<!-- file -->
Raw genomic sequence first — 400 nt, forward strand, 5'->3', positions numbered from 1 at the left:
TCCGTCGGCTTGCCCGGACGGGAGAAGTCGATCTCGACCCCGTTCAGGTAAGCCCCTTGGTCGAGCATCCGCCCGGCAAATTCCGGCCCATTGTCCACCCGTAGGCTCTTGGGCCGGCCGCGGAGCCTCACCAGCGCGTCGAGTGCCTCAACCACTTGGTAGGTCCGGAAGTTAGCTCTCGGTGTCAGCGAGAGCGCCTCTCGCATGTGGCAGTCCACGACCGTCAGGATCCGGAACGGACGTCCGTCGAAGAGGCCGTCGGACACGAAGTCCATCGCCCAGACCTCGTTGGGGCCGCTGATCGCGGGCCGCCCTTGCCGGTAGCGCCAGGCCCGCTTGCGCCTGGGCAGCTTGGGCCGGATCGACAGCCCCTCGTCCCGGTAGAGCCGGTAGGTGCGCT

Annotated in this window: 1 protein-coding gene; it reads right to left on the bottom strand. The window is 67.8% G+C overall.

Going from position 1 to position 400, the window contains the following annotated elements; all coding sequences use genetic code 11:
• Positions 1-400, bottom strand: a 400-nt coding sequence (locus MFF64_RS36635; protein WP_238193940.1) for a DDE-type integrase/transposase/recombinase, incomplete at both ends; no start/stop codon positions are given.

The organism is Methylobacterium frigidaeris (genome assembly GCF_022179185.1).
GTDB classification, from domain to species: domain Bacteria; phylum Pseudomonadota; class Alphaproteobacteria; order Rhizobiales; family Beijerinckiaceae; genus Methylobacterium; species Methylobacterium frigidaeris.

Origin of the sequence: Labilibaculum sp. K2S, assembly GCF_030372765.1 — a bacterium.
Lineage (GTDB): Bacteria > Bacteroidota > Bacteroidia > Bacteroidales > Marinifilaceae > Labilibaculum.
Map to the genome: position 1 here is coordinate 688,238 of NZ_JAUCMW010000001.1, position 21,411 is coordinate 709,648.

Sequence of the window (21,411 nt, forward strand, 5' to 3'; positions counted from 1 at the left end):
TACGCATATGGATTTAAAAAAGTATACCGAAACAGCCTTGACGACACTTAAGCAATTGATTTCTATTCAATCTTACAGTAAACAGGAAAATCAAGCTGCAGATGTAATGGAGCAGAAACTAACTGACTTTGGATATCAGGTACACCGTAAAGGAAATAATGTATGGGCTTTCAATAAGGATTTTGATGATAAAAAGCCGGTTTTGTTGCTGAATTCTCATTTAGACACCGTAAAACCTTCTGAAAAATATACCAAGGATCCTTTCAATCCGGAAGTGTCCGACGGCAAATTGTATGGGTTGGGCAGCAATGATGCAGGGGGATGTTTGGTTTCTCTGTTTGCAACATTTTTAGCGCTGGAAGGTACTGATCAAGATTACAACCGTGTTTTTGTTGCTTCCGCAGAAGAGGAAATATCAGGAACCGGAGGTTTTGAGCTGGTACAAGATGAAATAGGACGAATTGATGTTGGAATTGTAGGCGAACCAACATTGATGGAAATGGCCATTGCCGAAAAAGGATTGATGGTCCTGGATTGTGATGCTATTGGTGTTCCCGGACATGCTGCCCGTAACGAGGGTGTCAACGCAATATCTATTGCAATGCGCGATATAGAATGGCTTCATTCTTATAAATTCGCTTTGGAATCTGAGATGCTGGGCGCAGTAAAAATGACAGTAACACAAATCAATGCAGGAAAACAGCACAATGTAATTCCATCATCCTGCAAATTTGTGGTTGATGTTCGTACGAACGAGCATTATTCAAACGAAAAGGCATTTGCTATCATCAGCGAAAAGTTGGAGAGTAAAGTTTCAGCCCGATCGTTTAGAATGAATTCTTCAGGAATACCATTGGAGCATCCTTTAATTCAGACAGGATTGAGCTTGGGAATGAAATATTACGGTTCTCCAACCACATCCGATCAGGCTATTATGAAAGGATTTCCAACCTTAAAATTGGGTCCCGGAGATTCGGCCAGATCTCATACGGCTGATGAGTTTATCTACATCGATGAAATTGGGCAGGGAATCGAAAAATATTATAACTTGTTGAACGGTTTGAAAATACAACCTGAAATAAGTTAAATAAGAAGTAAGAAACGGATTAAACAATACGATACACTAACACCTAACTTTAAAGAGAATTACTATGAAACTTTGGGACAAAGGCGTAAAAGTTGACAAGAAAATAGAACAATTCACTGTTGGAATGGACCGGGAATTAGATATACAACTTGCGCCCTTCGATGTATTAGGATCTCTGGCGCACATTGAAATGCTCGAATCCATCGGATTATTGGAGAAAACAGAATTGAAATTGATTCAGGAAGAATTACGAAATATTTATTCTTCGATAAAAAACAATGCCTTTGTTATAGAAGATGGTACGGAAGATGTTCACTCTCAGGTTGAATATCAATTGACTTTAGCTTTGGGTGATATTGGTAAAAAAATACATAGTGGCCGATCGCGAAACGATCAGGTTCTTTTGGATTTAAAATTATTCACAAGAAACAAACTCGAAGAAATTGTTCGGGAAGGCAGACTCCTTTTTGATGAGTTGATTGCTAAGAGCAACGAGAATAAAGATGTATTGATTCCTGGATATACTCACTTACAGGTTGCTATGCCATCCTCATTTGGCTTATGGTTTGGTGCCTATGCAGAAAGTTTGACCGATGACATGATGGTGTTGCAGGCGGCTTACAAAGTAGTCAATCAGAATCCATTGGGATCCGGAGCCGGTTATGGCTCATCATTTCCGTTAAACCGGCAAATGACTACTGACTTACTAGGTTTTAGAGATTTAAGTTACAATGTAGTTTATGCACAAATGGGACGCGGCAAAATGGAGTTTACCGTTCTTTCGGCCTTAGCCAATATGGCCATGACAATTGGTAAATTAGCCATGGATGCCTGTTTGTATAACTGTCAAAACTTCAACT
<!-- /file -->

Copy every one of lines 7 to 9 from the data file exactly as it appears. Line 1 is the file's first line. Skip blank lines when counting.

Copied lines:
GTDB classification, from domain to species: domain Bacteria; phylum Pseudomonadota; class Alphaproteobacteria; order Rhizobiales; family Beijerinckiaceae; genus Methylobacterium; species Methylobacterium frigidaeris.

Origin of the sequence: Labilibaculum sp. K2S, assembly GCF_030372765.1 — a bacterium.
Lineage (GTDB): Bacteria > Bacteroidota > Bacteroidia > Bacteroidales > Marinifilaceae > Labilibaculum.